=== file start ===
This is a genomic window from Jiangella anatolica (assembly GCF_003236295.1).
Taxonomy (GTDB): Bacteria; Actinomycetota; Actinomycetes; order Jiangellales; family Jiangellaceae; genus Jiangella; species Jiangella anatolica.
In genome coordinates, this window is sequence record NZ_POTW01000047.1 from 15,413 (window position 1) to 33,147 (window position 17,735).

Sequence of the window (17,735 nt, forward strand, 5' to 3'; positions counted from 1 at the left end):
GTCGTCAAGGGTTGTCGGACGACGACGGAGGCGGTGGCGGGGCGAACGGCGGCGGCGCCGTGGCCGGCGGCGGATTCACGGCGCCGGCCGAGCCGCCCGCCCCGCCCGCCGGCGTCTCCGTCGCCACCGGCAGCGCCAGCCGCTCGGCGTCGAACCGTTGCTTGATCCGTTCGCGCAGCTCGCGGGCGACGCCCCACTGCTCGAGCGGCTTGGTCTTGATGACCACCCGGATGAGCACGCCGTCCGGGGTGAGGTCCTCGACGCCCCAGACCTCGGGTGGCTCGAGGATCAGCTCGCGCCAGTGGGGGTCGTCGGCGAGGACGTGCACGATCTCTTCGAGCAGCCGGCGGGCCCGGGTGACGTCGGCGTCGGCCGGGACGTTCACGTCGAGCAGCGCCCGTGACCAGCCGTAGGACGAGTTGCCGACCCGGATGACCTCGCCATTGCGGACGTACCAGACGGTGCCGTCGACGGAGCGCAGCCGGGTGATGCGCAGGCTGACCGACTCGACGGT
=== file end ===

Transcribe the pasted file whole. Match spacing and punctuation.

This is a genomic window from Jiangella anatolica (assembly GCF_003236295.1).
Taxonomy (GTDB): Bacteria; Actinomycetota; Actinomycetes; order Jiangellales; family Jiangellaceae; genus Jiangella; species Jiangella anatolica.
In genome coordinates, this window is sequence record NZ_POTW01000047.1 from 15,413 (window position 1) to 33,147 (window position 17,735).

Sequence of the window (17,735 nt, forward strand, 5' to 3'; positions counted from 1 at the left end):
GTCGTCAAGGGTTGTCGGACGACGACGGAGGCGGTGGCGGGGCGAACGGCGGCGGCGCCGTGGCCGGCGGCGGATTCACGGCGCCGGCCGAGCCGCCCGCCCCGCCCGCCGGCGTCTCCGTCGCCACCGGCAGCGCCAGCCGCTCGGCGTCGAACCGTTGCTTGATCCGTTCGCGCAGCTCGCGGGCGACGCCCCACTGCTCGAGCGGCTTGGTCTTGATGACCACCCGGATGAGCACGCCGTCCGGGGTGAGGTCCTCGACGCCCCAGACCTCGGGTGGCTCGAGGATCAGCTCGCGCCAGTGGGGGTCGTCGGCGAGGACGTGCACGATCTCTTCGAGCAGCCGGCGGGCCCGGGTGACGTCGGCGTCGGCCGGGACGTTCACGTCGAGCAGCGCCCGTGACCAGCCGTAGGACGAGTTGCCGACCCGGATGACCTCGCCATTGCGGACGTACCAGACGGTGCCGTCGACGGAGCGCAGCCGGGTGATGCGCAGGCTGACCGACTCGACGGT